The Mi­ami De­sign Dis­trict

Fash­ion part­ners with the worlds of art and ar­chi­tec­ture to cre­ate a neigh­bor­hood burst­ing with in­no­va­tion

RSWLiving - - Departments - BY PA­TRI­CIA LETAKIS

It’s a Satur­day af­ter­noon and the newly un­veiled lux­ury stores of the Mi­ami De­sign Dis­trict couldn’t look more stun­ning. Sun­beams are danc­ing on the dou­ble pan­els of thick bluet­inted glass, two sto­ries tall, that shape Ja­panese ar­chi­tect Sou Fujimoto’s sleek build­ing in the Palm Court re­tail cen­ter. Here Pi­aget, Hublot and other high-end re­tail­ers have set up shop. In the ad­ja­cent public space, tow­er­ing slen­der palms sprout up around Le Cor­bus­ier, a larger-than-life bust of the Swiss­French ar­chi­tect Charles-Edouard Jean­neret-Gris, who was a ma­jor force in defin­ing mod­ern ar­chi­tec­ture—and no doubt in­flu­enced the ar­chi­tects who de­signed the sur­round­ing build­ings. Pen­cil in hand, the fiber­glass sculp­ture by French artist Xavier Veil­han seems to be draw­ing the de­sign dis­trict’s latest ur­ban struc­tures.

As shop­pers move about the plaza, the cor­ner build­ing, where the sun is now cast­ing its light, is rea­son to stop. Cov­er­ing the ex­te­rior walls of the Louis Vuit­ton store are shiny white square pat­terns bal­anc­ing on cir­cu­lar shapes and cre­at­ing a spec­tac­u­lar art form. In­side, ex­quis­ite hand­bags with the cov­eted LV logo and hip ac­ces­sories in the latest shades of blue, yel­low and or­ange line the shelves.

It wasn’t too long ago that the Mi­ami De­sign Dis­trict, lo­cated about three miles north of down­town, was a hub of show­rooms for work­ing in­te­rior de­sign­ers; then the wave of restau­ra­teurs mov­ing to the main­land from South Beach added a din­ing as­pect to the scene. Now the dis­trict has found a new call­ing as a neigh­bor­hood to­tally ded­i­cated to in­no­va­tive fash­ion, de­sign, art, ar­chi­tec­ture and din­ing. At the

fore­front of the “new” de­sign dis­trict, how­ever, are the world’s most sought- af­ter re­tail­ers: Cartier, Tif­fany & Co., Harry Win­ston, Ver­sace, Prada, Givenchy, Dior, Chris­tian Louboutin and the list goes on. Given Mi­ami’s rep­u­ta­tion as a glam­orous trop­i­cal des­ti­na­tion that’s not shy about rein­vent­ing it­self and is well known as a mag­net for the rich and fa­mous, the Mi­ami De­sign Dis­trict may just be the East Coast’s ver­sion of Los An­ge­les’ Rodeo Drive.

Con­struc­tion is still go­ing on with more stores and restau­rants slated to open into 2016, but the plan is to have the dis­trict glow­ing in time for the an­nual Art Basel (Dec. 3-6), the world’s premier art show for mod­ern and con­tem­po­rary works, which at­tracts in­ter­na­tional artists, col­lec­tors, cu­ra­tors and gal­lerists, as well as art-cen­tric visi­tors of all sorts.

En­com­pass­ing about eight square blocks, the dis­trict’s heart beats along the pedes­trian-friendly NE 39th and NE 40th streets. Lined with lux­ury stores and con­nected by plazas and side­walks, this is where any shop­per who ap­pre­ci­ates (and can af­ford) the finer things in life will leave weighed down by de­signer shop­ping bags.

“I may not be a reg­u­lar cus­tomer here, but a mini-shop­ping spree is def­i­nitely doable,” says South Florida res­i­dent Claudia Sculthrope, as she eyes the pen­dants at Tif­fany & Co. At Louis Vuit­ton two Brazil­ian shop­pers are con­tem­plat­ing a pair of hand­some men’s loafers, cal­cu­lat­ing in their heads reais to dol­lars. Rush­ing down the street, a stylishly dressed young man asks di­rec­tions to the Chris­tian Louboutin store, and long-legged model types crisscross the streets with shop­ping bags sway­ing.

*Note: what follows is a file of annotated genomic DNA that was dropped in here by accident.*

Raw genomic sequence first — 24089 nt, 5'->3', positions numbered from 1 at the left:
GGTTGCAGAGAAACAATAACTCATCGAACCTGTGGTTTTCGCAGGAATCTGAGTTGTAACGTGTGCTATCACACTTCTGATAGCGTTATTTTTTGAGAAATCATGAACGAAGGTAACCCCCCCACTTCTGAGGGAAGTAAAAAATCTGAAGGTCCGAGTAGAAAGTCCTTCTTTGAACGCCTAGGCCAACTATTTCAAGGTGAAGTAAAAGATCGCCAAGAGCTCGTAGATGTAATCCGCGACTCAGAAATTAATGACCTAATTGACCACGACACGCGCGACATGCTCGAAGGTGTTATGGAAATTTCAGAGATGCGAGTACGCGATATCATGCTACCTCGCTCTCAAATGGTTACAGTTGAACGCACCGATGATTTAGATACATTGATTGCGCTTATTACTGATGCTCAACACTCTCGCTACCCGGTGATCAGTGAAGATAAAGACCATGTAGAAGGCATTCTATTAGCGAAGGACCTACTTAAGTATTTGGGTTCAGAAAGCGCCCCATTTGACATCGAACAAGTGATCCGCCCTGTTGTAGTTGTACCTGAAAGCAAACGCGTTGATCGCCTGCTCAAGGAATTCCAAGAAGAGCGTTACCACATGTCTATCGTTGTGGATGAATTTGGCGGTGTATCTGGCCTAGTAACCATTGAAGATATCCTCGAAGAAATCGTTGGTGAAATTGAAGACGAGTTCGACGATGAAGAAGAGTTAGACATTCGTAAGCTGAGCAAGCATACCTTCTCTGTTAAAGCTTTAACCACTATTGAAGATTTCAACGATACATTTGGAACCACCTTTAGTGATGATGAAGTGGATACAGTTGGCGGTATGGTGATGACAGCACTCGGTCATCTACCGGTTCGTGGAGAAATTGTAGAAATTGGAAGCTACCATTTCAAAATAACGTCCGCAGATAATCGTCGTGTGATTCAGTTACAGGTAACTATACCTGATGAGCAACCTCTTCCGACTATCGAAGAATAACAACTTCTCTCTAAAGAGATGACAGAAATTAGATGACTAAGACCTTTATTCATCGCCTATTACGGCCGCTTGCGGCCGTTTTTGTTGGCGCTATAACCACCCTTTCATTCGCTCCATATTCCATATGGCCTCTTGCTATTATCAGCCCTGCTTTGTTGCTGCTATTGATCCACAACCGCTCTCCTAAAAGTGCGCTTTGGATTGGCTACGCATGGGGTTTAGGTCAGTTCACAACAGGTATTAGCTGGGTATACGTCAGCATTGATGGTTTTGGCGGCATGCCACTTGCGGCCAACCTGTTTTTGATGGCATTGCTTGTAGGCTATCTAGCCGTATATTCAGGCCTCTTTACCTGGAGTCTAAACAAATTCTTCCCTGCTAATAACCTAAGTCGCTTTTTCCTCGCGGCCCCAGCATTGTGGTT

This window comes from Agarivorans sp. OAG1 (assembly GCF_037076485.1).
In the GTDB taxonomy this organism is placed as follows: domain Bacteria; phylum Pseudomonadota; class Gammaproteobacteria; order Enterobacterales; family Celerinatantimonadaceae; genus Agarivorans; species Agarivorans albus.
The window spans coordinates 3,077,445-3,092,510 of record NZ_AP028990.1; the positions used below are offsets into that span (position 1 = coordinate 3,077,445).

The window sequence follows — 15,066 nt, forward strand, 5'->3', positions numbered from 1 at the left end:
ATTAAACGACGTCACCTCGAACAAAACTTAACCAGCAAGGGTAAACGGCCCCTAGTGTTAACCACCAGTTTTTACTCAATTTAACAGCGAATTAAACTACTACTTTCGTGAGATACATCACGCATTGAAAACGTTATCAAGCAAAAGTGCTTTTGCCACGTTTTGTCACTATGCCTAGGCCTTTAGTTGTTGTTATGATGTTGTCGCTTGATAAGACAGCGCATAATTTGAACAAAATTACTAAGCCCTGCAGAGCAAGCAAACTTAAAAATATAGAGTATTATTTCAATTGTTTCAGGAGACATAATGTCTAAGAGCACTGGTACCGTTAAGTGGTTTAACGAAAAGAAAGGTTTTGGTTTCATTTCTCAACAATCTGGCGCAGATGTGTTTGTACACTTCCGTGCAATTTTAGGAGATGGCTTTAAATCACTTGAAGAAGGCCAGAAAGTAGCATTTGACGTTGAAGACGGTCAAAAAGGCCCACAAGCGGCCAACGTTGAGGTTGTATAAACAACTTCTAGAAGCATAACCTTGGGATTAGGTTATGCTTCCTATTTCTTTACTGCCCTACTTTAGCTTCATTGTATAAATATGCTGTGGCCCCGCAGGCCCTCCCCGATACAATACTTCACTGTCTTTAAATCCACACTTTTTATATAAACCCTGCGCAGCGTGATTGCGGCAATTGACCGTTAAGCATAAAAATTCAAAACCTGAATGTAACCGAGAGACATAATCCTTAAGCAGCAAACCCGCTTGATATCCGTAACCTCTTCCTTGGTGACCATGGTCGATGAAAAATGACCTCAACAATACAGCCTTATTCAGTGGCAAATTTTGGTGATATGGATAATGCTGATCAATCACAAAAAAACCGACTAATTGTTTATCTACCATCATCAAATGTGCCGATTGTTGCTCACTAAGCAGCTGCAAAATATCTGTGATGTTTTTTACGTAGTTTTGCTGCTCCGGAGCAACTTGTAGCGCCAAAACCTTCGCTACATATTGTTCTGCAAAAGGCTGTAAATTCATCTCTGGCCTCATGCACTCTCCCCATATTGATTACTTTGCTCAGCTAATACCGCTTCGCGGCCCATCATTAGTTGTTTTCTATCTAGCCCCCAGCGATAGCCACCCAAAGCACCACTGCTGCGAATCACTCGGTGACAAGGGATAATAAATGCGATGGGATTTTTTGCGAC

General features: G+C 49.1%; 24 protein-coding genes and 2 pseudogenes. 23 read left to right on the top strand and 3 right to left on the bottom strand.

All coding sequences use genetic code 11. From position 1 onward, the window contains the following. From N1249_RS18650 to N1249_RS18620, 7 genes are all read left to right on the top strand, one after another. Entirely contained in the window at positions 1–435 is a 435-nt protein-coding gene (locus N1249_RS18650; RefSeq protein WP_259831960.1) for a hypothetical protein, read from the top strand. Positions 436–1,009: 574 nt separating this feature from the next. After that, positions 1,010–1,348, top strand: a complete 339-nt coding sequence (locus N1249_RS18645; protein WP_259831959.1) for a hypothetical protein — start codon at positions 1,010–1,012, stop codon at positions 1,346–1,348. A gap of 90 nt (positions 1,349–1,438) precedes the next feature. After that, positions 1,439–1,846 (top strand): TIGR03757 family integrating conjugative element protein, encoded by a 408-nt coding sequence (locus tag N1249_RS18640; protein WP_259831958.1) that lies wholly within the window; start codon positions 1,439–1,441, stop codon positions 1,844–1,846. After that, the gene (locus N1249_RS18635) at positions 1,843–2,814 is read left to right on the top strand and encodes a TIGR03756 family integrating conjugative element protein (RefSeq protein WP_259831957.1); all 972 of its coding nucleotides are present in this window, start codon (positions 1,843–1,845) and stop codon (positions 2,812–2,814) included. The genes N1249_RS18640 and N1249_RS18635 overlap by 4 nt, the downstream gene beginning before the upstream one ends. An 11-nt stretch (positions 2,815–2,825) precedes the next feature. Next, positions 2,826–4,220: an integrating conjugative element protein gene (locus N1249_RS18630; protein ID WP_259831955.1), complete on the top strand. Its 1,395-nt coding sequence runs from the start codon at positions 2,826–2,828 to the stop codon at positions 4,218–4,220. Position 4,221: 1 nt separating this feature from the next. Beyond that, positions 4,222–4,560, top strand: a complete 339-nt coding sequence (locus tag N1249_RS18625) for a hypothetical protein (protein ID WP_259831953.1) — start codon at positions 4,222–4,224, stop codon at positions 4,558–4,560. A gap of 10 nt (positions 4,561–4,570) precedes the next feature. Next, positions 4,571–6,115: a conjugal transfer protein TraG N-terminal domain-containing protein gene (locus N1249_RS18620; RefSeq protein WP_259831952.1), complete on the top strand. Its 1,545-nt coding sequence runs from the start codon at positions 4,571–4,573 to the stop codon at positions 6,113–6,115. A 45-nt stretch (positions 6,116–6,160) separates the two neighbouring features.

Among the most im­pres­sive bou­tiques is Ver­sace with its store­front of stone slabs and dis­play win­dows out­lined in gold trim that’s pol­ished to per­fec­tion. A man­nequin in a sig­na­ture Ver­sace print dress and saucer-size de­signer sun­glasses draws shop­pers in, while the store it­self fea­tures a tile floor that in­cor­po­rates Ital­ian in­flu­ences.

When it comes to de­sign­ing a build­ing to rep­re­sent a brand, Emilio Pucci hits a home run. The wildly fa­mous de­sign house known for prints with flow­ing lines presents a black-and-white geo­met­ric façade on its build­ing that re­in­forces the pat­terns on the dresses in the shop’s win­dow.

On the tree-lined streets, starkly mod­ern ar­chi­tec­ture, such as the JBL Build­ing with its di­ag­o­nally pleated con­crete ex­te­rior that houses Omega, blends seam­lessly with the softer, more tra­di­tional ar­chi­tec­ture of Harry Win­ston—an arched door­way and canopy-adorned win­dows sim­i­lar to the diamond sa­lon’s Fifth Av­enue flag­ship store.


To ar­chi­tec­tural pho­tog­ra­pher Robin Hill, who has pho­tographed just about ev­ery note­wor­thy struc­ture in Mi­ami since 1999, the Mi­ami De­sign Dis­trict’s ex­cite­ment is in ev­ery de­tail. “One of the things I re­ally like is the park­ing garage,” he says of the un­der­ground fa­cil­ity that is topped with a replica of R. Buck­min­ster Fuller’s ge­o­desic dome en­ti­tled Fly’s Eye Dome. “When you come up through the dome, it’s a very the­atri­cal en­trance into the court­yard [Palm Court], and you see this beau­ti­ful build­ing by Sou Fujimoto. The glass is blue, and you can see its tex­ture and jux­ta­po­si­tion against the blue sky.”

With all the artis­tic forces work­ing to­gether, the Mi­ami De­sign Dis­trict no doubt de­liv­ers a the­atri­cal ex­pe­ri­ence that’s only go­ing to get big­ger and bet­ter in the next few years.

Louis Vuit­ton

Chris­tian Louboutin

Gior­gio Ar­mani

Clock­wise from left: The Le Cor­bus­ier bust, ar­chi­tect Sou Fujimoto’s façade of elon­gated glass fins and the Fly’s Eye Dome by the Buck­min­ster Fuller In­sti­tute



Tif­fany & Co.

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